Question I have a dwarf lop ear bunny I adopted. She is about 6 years old and has been very healthy. I only feed her Timothy Complete pellets and Timothy hay. This past week, I noticed she wasn't eating quite as much of her pellets and then over the week end, she didn't eat anything or drink. Her respiratory rate increased to about 80-110 and of course no energy. I gave her water via syringe and she tolerated that. Still making urine and very small pellets - good bowel sounds. I took her to a vet and he performed an US of the bladder and informed me he saw a mass. He is unsure as to whether it is a tumor, infection or stone. He said he could actually palpate the mass. He gave me an antibiotic to try for 2 weeks and I am giving her Critical Care feedings and water by syringe. He did mention surgery if the antibiotics don't work. I don't know of any vets here that specialize in bunnies and I want to know if we are on the right track. Is it possible that this could be a bladder stone or infection? I am willing to do whatever she needs if it will help her, but I don't want to put her through any unnecessary suffering. Are there any other tests that should be performed to see if this is a tumor, if it has metastasized elsewhere? These symptoms seem to have had such a sudden on-set. I would very much appreciate your thoughts and recommendations. She is so sweet and we love her. I want to do what's right for her.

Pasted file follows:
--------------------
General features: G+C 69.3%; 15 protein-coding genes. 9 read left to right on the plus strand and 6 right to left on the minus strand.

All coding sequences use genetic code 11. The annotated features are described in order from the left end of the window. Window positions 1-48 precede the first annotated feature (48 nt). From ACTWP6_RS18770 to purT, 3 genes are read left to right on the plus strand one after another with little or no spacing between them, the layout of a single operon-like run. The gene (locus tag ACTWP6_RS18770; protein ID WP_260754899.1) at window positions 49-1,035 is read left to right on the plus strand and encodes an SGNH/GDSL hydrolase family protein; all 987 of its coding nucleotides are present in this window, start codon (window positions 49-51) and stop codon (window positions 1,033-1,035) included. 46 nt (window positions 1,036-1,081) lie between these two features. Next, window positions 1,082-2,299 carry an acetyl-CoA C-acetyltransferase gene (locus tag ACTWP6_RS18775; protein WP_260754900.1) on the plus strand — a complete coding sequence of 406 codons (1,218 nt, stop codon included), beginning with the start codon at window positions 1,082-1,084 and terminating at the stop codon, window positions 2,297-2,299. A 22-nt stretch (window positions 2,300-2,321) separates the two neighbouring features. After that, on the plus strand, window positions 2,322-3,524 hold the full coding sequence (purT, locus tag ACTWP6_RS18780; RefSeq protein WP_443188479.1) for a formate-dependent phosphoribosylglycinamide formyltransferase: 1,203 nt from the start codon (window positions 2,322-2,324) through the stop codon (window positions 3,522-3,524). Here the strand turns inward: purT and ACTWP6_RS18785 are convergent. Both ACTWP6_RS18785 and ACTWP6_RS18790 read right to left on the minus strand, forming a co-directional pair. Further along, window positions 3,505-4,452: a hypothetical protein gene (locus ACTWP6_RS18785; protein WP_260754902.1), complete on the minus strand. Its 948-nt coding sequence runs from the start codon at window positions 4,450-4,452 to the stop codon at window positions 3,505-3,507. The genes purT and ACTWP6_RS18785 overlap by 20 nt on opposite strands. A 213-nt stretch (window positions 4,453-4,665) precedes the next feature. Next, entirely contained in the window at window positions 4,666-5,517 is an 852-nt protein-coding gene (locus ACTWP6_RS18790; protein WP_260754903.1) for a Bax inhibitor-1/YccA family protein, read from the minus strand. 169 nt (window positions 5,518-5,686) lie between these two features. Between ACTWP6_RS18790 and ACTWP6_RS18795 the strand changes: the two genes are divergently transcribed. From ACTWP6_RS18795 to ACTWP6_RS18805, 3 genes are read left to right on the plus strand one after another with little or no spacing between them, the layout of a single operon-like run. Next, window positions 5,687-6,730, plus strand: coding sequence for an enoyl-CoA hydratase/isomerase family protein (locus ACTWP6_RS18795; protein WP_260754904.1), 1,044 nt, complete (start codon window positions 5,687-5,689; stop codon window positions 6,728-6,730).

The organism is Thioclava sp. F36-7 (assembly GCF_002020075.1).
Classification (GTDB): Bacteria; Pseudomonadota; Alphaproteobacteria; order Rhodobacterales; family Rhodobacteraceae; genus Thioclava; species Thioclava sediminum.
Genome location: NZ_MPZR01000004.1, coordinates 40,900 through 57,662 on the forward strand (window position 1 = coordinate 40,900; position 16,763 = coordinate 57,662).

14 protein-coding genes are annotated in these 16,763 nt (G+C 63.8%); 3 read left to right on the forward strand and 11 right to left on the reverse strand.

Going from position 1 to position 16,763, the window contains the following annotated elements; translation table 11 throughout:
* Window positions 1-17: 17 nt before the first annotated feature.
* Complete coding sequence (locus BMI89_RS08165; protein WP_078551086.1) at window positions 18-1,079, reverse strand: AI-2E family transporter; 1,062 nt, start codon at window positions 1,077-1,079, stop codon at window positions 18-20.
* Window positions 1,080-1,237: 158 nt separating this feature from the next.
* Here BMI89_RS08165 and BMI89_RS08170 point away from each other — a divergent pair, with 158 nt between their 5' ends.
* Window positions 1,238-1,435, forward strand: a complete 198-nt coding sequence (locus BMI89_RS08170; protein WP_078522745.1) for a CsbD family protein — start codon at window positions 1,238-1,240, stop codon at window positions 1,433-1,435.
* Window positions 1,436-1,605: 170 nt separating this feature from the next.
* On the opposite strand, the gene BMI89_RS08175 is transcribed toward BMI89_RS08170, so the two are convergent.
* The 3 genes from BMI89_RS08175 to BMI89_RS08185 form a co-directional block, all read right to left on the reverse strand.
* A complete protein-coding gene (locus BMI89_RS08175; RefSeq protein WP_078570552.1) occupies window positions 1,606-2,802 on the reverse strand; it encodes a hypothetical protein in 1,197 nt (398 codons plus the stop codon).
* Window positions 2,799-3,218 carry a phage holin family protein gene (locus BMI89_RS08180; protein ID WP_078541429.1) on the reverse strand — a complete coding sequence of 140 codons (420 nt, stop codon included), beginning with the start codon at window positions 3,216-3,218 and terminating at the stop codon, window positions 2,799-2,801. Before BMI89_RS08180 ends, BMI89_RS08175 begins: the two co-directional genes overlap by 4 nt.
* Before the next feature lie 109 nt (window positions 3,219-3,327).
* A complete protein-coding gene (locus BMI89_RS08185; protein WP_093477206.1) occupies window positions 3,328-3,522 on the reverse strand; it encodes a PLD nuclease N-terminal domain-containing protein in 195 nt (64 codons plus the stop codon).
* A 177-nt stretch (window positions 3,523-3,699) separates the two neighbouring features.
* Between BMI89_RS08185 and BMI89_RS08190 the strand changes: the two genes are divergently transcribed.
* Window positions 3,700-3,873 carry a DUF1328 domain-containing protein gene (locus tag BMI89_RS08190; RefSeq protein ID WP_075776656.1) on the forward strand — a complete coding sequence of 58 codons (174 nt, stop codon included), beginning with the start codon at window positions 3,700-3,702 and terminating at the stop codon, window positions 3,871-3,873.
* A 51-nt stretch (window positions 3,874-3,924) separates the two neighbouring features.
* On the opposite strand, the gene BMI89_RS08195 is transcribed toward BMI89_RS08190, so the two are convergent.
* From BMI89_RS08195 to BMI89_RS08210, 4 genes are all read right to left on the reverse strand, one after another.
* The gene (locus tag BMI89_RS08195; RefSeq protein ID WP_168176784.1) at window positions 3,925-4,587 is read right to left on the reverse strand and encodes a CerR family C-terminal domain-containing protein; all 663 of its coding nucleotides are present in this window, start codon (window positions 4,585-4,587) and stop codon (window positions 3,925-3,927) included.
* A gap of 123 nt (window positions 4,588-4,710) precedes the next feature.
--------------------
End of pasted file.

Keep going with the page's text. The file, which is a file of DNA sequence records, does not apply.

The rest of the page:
and it would be worth a drive to get her to someone who can safely do a surgery.
Stones are not all that uncommon. If the mass is moving around, then it is likely a stone, not a tumor.
Is she spayed? If not, I wonder if this might be a uterine tumor that the vet misdiagnosed. Uterine cancer rate is quite high in unspayed females, so this is a possibility, too. If it is a uterine tumor, then spaying her will usually solve the problem. These masses do not tend to metastasize very early in their formation.
A full-body radiograph might help the vet detect any metastatic masses, if they are large enough. That might help you decide a course of action. But if this is a stone, surgery is probably the best option to remove it. And you'll want a vet who is experienced with rabbit surgeries and anesthesia for this type of procedure.
I hope this helps.
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Thank you for taking the time to respond to my inquiry. Unfortunately she passed away the next morning. In answer to your question, she was not spayed and I now know that would have been best for her.
I've lived with companion rabbits for more than 35 years, and consider them members of my family. I can answer any questions about the biology and health of rabbits, from the commonplace to the unusual. But please note:
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If your rabbits is LETHARGIC
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Warren Peace (Journal of the House Rabbit Society of Miami)
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